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    Aluminum and Your Health

    A Preview of Speakers at the 12th Keele Meeting on Aluminum

    Posted by Claire Dwoskin on Mar 3, 2017 6:33:15 PM

    Keele 2017 will bring aluminium researchers together from over 16 countries to disseminate their research and to encourage new research in the field of aluminium and living things.

    The use of aluminium in our everyday lives is burgeoning. The research presented at this meeting is essential to our ability to effectively and safely avoid possible detriments to human health as a result of Earth's most abundant metal.

     

     

    Silicon and plants: more than just a “tonic”

    gea.guerriero.jpgGea Guerriero (Luxembourg Institute of Science and Technology, Luxembourg)

    The advantages of silicon have been well documented in animals, but new research suggests it can also benefit plant life. Plants are not naturally dependent on silicon, but when supplied, it improves plants’ stability down to a cellular level, making them more stress resistant.

     

    Breast cancer and the use of underarm hygiene products with aluminium-salts: A case control study

    Caroline linhart.jpgCaroline Linhart (Medical University of Innsbruck, Austria)

    Unlike previous epidemiologic studies concerning breast cancer and antiperspirant, this case control study not only confirms established risk factors for breast cancer, but also points to new evidence of the role of antiperspirant application as a strong risk factor.

     

    Transcriptomic analysis of aluminum effects on intestinal tissues from control and Crohn’s disease patients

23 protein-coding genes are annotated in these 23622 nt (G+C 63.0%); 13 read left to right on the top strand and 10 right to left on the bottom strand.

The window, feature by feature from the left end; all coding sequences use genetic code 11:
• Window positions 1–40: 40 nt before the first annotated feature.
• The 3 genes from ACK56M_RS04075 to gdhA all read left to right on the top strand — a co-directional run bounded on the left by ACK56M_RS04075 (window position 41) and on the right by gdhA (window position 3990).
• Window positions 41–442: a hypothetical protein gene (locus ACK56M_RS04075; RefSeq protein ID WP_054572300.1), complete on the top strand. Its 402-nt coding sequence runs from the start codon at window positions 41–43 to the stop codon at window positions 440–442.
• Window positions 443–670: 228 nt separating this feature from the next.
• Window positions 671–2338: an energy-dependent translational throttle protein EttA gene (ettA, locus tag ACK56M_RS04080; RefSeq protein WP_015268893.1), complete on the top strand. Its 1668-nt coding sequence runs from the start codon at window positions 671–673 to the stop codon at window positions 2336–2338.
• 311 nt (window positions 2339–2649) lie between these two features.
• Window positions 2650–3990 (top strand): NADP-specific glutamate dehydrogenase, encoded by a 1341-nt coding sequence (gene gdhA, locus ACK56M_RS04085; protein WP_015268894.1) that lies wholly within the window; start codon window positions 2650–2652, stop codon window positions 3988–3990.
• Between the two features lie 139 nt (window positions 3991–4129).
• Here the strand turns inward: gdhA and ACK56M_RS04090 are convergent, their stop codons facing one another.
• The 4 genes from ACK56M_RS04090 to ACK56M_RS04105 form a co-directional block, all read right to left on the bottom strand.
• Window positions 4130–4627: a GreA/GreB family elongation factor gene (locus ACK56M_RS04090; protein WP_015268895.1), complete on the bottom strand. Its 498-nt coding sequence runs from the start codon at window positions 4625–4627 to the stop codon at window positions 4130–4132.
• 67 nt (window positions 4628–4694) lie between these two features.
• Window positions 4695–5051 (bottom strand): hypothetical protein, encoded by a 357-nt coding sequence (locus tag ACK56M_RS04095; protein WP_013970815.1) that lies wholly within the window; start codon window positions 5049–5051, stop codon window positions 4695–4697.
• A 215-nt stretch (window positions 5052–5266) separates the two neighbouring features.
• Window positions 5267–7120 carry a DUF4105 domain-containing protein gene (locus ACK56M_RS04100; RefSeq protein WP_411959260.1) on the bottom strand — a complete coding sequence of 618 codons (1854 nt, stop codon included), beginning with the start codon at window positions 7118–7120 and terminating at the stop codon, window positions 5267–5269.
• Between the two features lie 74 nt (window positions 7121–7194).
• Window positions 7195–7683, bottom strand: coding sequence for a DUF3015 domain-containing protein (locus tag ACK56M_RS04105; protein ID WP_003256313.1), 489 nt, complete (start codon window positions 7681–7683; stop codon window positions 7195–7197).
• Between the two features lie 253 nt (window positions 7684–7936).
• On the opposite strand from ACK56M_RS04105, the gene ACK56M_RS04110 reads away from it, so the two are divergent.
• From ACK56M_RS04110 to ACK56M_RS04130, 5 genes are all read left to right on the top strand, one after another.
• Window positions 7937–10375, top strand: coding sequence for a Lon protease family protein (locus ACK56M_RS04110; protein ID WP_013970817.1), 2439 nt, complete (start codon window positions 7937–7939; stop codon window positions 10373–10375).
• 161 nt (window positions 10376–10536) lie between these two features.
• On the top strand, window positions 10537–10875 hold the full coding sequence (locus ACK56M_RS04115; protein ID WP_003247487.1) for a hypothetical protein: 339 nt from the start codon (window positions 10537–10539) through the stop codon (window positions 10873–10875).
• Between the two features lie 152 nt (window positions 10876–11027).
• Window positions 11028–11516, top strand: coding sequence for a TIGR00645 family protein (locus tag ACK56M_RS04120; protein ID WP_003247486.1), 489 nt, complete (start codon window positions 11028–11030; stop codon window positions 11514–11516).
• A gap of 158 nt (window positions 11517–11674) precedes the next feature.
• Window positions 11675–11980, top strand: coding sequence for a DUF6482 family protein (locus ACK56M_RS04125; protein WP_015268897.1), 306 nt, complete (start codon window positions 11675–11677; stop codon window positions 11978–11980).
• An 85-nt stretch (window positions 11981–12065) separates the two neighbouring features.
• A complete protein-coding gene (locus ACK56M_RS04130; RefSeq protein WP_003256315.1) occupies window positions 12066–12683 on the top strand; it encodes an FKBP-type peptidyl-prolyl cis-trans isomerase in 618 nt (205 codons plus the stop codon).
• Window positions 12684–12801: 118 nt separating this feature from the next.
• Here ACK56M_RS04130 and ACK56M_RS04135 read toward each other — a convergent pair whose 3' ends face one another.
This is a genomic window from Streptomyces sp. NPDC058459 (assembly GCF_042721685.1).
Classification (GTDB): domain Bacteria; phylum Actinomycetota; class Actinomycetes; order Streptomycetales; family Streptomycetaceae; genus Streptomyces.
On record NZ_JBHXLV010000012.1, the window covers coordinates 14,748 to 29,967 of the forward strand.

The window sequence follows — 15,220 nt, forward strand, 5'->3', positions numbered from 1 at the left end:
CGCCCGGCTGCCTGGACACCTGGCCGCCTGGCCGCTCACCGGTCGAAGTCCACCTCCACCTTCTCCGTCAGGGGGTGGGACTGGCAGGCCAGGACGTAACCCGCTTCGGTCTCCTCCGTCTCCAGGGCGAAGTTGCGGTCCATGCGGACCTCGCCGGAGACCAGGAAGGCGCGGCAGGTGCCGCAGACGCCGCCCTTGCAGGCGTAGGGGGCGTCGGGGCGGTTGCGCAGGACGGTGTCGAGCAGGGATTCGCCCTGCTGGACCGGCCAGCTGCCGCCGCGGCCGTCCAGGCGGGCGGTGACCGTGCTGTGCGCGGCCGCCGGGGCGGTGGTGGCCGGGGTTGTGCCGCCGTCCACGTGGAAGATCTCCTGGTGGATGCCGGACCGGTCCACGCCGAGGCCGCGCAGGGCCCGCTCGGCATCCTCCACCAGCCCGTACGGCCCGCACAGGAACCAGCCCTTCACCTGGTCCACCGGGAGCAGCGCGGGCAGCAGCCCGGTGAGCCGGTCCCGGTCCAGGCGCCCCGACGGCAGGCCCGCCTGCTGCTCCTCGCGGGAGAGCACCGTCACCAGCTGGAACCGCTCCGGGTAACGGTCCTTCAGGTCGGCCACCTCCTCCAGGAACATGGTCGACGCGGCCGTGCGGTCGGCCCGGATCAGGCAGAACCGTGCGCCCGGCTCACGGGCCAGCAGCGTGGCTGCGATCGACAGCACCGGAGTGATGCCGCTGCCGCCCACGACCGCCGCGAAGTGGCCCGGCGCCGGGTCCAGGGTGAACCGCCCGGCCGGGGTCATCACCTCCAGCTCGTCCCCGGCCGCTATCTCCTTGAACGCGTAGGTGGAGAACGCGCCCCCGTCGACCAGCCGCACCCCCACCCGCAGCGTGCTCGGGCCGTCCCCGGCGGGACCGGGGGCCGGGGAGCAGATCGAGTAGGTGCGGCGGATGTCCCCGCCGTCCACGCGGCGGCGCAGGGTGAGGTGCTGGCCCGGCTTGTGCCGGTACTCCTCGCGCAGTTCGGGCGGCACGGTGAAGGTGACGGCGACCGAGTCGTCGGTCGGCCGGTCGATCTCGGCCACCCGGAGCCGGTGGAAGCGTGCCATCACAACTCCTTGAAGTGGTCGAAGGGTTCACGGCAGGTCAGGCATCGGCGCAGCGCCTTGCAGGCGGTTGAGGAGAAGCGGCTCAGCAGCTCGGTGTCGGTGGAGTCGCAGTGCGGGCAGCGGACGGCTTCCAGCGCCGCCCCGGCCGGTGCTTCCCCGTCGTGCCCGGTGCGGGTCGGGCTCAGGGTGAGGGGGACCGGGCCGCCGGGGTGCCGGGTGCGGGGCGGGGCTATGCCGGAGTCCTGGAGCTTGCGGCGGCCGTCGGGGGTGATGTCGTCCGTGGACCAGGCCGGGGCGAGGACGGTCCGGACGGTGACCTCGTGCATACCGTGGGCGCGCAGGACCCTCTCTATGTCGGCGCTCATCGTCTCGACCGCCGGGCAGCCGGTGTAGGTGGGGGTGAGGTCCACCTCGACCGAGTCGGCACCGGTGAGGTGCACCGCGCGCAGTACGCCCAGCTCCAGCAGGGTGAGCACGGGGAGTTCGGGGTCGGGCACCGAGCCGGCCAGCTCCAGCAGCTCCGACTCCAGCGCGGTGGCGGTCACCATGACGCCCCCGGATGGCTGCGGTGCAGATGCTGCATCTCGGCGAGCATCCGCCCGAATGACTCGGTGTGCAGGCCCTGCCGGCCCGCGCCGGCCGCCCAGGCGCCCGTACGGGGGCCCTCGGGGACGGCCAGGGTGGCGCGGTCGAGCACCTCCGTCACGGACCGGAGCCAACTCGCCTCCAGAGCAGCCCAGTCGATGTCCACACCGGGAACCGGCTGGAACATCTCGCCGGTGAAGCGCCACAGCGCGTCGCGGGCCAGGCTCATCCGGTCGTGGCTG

Mathilde_Body-Malapel.pngMathilde Body-Malapel (University of Lille, France)

    Inflammatory bowel diseases, such as Crohn’s disease, are the result of an abnormal immune response. A new study shows that environmental exposure to aluminum is a risk factor for such diseases, with ingestion of trace amounts of aluminum resulting in or worsening many of the associated symptoms.

     

    Aluminum, mercury and microRNA (miRNA) signaling in autism spectrum disorder (ASD)

    walter Lukiw.jpgWalter Lukiw (LSU Health Sciences Center, New Orleans, USA)

    A first of its kind molecular-genetic study suggests that aluminum and mercury are two environmental factors capable of altering the expression of pro-inflammatory, immune and synaptic genes that result in autism spectrum disorder.

     

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    The Children’s Medical Safety Research Institute (CMSRI) is a medical and scientific collaborative established to provide research funding for independent studies on causal factors underlying the chronic disease and disability epidemic.
      

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